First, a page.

Immediately, Zedekiah summoned Jeremiah for an interview
– the king thought he wanted to hear from God
Zedekiah: (began the interview with a condition) “I will ask you a question; hide nothing from me. Give it to me straight”
Jeremiah: (skeptical) “Why should I? If I give you an answer, you’ll order my execution. Besides, you won’t listen to my counsel or accept my advice.”

Zedekiah: swore an oath to Jeremiah that he wouldn’t be harmed
Jeremiah: “Thus says the LORD, the God of hosts, the God of Israel: If you will surrender to the officials of the king of Babylon, then your life shall be spared, and this city shall not be burned with fire, and you and your house shall live” (Jer. 38:17)
– That was the first half of God’s word to Zedekiah, but there was also a second half
• if the king did not surrender, Jerusalem would be leveled and he and his family would not escape
• Zedekiah had asked for it, and Jeremiah answered
◦ the choice was clear, and the right response was straight forward
– however, Zedekiah had a concern
• there were Jewish citizens who opposed the war
◦ especially those living outside Jerusalem and most vulnerable to the enemy’s invasion
◦ they had nothing to gain and everything to lose from the current war
• these people had already gone over and joined Babylon
◦ Zedekiah feared, if he surrendered, they would have access to him and assassinate him

This is a common reason why people resist God’s will

We’re afraid it might be something awful, afraid of what it might cost us
– that’s a valid concern – when Jesus prayed, “Not my will,” it cost him his life
• on the other hand, before Jesus taught us to pray “your will be done,” he taught us to begin with, “Our Father”
• and Jesus was constantly revealing the Father’s heart in the way he treated the lost, and broken, and possessed
– whenever I pray, “your will be done” I feel hope
• living in the world as it is, the idea of God’s will transforming it comforts me
• but I admit, sometimes I fear what his will may be for me, now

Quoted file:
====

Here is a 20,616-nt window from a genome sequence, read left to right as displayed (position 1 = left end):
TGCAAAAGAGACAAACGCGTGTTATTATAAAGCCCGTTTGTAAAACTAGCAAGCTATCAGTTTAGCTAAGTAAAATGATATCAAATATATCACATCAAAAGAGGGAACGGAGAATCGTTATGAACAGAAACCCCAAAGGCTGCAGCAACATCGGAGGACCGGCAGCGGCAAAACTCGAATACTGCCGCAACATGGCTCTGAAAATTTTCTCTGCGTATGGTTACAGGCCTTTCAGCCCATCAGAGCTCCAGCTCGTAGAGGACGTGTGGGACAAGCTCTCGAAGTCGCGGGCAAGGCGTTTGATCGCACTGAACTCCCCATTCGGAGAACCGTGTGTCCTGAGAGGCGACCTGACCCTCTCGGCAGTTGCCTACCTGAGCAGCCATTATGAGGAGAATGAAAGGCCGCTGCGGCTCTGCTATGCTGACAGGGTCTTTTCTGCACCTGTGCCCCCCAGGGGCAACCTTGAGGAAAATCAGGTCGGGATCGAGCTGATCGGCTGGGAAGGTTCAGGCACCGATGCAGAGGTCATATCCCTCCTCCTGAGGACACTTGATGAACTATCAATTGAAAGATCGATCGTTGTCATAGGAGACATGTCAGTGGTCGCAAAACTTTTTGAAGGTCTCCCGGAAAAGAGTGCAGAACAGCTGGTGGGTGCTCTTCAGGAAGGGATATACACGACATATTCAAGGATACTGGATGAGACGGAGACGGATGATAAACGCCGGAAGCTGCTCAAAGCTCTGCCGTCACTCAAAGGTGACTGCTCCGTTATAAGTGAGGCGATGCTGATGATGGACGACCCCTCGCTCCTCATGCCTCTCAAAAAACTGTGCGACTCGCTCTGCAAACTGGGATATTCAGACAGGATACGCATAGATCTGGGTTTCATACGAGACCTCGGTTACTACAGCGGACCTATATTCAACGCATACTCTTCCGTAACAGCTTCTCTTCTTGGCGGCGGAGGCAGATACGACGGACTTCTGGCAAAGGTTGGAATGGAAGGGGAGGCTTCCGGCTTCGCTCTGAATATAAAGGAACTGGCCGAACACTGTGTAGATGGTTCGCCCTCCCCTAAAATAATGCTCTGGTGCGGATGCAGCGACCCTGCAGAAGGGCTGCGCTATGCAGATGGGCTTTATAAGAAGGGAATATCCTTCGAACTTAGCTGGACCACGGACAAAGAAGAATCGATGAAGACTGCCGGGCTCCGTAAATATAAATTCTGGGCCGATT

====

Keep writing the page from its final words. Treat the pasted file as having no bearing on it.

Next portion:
(However, I’m more afraid of my own will, because that is what will ruin me)

Jeremiah assured Zedekiah, he did not have to worry
“You shall not be given to them. Obey now the voice of the LORD in what I say and it shall be well with you and your life shall be spared. But if you refuse to surrender [here’s what will happen: defeat and disgrace]” (Jer. 38:20-23)
– from Jeremiah chapter 7 and on, at least fifteen times, God tells his people, “obey my voice”
• a voice is more personal and present that “commandments”
• to ignore his voice is different from rolling through stop signs or driving five miles an hour over the speed limit
◦ my parents would sometimes refer to my behavior as “direct disobedience”
◦ they meant that I had intentionally disregarded them
◦ that is what obeying God’s voice is about — to hear it and then disregard him is direct disobedience
– what did Zedekiah decide to do regarding God’s will?
• Zedekiah’s reign over Judah is summed up in 2 Chronicles
He did what was evil in the sight of the LORD his God. He did not humble himself before Jeremiah the prophet, who spoke from the mouth of the LORD. He also rebelled against King Nebuchadnezzar, who had made him swear by God. He stiffened his neck and hardened his heart against turning to the LORD, the God of Israel (2 Chr. 36:12-13)
• when the Babylonians breached the wall of Jerusalem,
◦ Zedekiah and some of troops escaped through a secret door through the city wall
◦ he was captured in plains of Jericho and taken to Nebuchadnezzar, who
passed sentence on him – slaughtered his son before his eyes – put out his eyes – took him to Babylon (where he was in prison until his death; Jer. 52:9-11)

Zedekiah did not have to suffer these tragic losses
– his future was not inevitable, it had not been written in stone
• there was a moment when he was given a choice
– I wonder if during his imprisonment, he ever regretted not listening to God’s voice and not surrendering to God’s will

Prior to Zedekiah, there was a lesser known king: Jehoiachin